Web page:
The Schwartzenegger: Ralph Schwartz Rides H.O.R.S.E. While Bill Gazes

Ralph Schwartz
Ralph Schwartz wins Event 26, H.O.R.S.E. at the 2007 WSOP

Another bracelet, another young upstart. This time it's Ralph Schwartz who took down $275,683 for besting 191 of his peers in Event 26, $5,000 buy-in H.O.R.S.E.

Immediately after winning the bracelet, Ralph disappeared - deserting several interviewers in mid-roll. He must have a soft spot in his heart for PokerListings.com, however, who found him a few minutes later, friendly and eloquent.

So how does it feel?

It feels wonderful. It's been three days of hard work. It feels especially good because you have to play all the games really well, so it shows that I'm somewhat of a complete poker player.

It has been said that H.O.R.S.E. is the truest test of a poker player. Is that how you feel?

Somewhat - my background is mostly No-Limit Hold'em and Pot-Limit Omaha. I do play some Limit. I think toward the end when the blinds get really high - with the limit structure - people can get lucky, so in that respect it doesn't necessarily weed out the best player.

The Final Table
Poker's True Champions Ride H.O.R.S.E.

But, assuming certain blinds, I do think H.O.R.S.E. is probably the best format to determine the best players in the world.

Did you feel like you got lucky?

At times, yes. I got insanely lucky the first day. We were going to stop at 3 o'clock - the tournament director announced it. I had $2,000 in chips, which is basically one hand I could play. The average stack at that point was $16,000.

And to be honest with you, I wanted to - I don't know if I should tell you this, but - I had decided I wanted to go out and party that night. There was no point in coming back the next day with $2,000, because there wasn't a prayer - so I wasn't going to bother coming in the next day.

I decided to play extremely aggressive. It was 2:35 a.m., I had $2,000 in chips, and we stopped at 3 a.m. and I had $16,100. I just played the last five or six hands and won all of them. I took it up to $16,000 and that gave me life. That was the average chip stack, so the next day I came in and I think I played really well.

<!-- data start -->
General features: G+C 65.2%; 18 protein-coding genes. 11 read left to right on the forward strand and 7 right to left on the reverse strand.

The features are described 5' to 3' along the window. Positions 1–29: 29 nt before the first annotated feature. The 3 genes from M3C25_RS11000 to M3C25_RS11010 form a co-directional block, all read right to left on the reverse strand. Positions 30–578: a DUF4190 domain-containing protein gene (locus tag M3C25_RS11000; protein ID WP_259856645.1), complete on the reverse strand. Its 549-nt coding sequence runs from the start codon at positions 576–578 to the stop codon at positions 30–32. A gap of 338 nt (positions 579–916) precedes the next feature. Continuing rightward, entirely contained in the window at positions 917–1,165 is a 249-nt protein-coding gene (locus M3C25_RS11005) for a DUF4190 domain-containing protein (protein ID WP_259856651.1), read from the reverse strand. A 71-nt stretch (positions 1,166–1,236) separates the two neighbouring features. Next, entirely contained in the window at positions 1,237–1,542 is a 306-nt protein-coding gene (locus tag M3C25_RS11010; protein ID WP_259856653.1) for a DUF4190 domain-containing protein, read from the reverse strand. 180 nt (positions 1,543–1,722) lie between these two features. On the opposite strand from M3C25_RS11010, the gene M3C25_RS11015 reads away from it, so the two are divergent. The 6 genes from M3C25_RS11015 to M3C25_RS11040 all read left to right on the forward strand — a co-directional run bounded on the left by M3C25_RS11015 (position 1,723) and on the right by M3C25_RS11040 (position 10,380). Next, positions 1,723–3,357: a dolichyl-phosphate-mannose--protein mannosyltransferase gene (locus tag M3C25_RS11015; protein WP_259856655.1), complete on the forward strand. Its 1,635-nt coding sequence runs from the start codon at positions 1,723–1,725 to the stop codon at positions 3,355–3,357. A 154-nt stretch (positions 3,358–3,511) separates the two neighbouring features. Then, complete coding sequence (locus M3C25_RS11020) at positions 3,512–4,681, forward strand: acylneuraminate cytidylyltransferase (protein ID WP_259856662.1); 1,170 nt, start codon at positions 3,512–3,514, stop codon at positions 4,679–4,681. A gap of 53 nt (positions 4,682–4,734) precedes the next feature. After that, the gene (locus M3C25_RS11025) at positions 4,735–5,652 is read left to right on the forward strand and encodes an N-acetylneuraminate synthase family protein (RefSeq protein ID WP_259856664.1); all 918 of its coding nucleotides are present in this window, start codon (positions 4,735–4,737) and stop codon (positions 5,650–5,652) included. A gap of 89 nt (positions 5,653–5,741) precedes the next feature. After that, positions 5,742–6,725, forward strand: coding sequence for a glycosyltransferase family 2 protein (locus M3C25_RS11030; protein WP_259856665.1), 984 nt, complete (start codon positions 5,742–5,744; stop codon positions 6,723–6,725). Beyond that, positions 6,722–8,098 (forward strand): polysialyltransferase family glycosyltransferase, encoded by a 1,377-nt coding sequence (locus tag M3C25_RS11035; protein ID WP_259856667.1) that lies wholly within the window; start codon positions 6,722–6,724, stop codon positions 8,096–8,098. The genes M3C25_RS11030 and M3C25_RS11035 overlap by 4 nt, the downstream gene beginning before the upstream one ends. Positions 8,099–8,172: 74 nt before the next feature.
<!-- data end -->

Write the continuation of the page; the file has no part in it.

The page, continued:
Ralph Schwartz
A Little Luck.

I got lucky at some points, unlucky at other points, but it was pretty smooth sailing. I was chip leader coming into the day today, so that held up. I wouldn't say I got extremely lucky, I wouldn't say I got extremely unlucky.

Were you depressed you couldn't go out and party that night?

 

Not after this. I'm going to go out and party tonight much harder.

Do you have some plans for tonight?

First I'm going to get dinner, because we didn't take a dinner break, so I haven't eaten in a while. Then I'll probably go out to Pure or one of the clubs out here - just party, get some champagne.

It looks like you have a couple of friends you'll have to take with you.

Alexander Jung, Ralph Schultz
Ralph Takes Out a Friend.

Yeah, I've got a lot of friends out here from New York and some of my friends from L.A.

Were you worried when you were heads-up with Bill Gazes?

No, I'm going to be honest with you - I really wasn't. The biggest difference was that we were playing Omaha, and I just don't think he knows how to play Omaha, especially short-handed Omaha Eight.

I would not want to play him in Razz. Every time he cleaned up in Razz, and the next game we were going to was Razz, so I had 25 minutes left. I had a huge chip lead, that helps a lot, too.

It's not that I think he's a bad player - he's a really good player - but with the chips I had, and the fact that we were playing Omaha Eight, I was really confident.

So you definitely wanted to finish it up before Razz.

Bill Gazes
Does Great Razzhands.

Yeah, for sure. That was my plan: to play super-fast once we got there.

I hear that you were only interested in taking first place, that you weren't interested in second or third.

Absolutely. Even the money for first is not the millions and millions of dollars that one would associate with winning a World Series of Poker bracelet. $300,000 is a lot of money, and that's real nice - so it was definitely first or nothing. Plus I came into today as chip leader, so I was hoping to win, for sure.

So you're looking for millions and millions - are you going to play the Main Event?

I definitely want to play the $10,000 buy-in. The thing about the Main Event is that it's just so long; but yeah, I'll probably play the Main Event

Ralph Schwartz
Finally Party Time.

It sounded earlier like you were looking for all the blondes in the house. Is that true?

Not necessarily - that'll probably happen in an hour or so.

Have fun until then, and congratulations.

Thank you so much.

 

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It's our pleasure, Ralph. Thank you for saving your exclusive interview for the outlet with the most awe-inspiring poker coverage on Earth. Enjoy catching up on your delayed and much-deserved night of partying. That goes for the rest of you, too - go have some fun. We've got your back.

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